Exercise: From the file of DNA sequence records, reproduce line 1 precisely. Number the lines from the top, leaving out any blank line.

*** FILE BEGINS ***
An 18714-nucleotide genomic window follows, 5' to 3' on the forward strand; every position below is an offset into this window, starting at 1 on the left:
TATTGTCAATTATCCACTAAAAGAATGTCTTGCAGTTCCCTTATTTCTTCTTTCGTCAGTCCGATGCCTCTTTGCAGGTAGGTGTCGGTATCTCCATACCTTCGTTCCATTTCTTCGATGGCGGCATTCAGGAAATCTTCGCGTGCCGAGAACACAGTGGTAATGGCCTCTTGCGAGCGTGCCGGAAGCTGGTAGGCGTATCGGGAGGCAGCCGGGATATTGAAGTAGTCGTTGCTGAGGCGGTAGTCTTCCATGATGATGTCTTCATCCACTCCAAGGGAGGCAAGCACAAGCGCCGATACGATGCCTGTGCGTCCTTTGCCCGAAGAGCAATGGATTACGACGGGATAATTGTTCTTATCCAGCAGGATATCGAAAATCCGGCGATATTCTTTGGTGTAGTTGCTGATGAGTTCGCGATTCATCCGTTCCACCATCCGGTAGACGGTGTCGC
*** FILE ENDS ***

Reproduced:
An 18714-nucleotide genomic window follows, 5' to 3' on the forward strand; every position below is an offset into this window, starting at 1 on the left: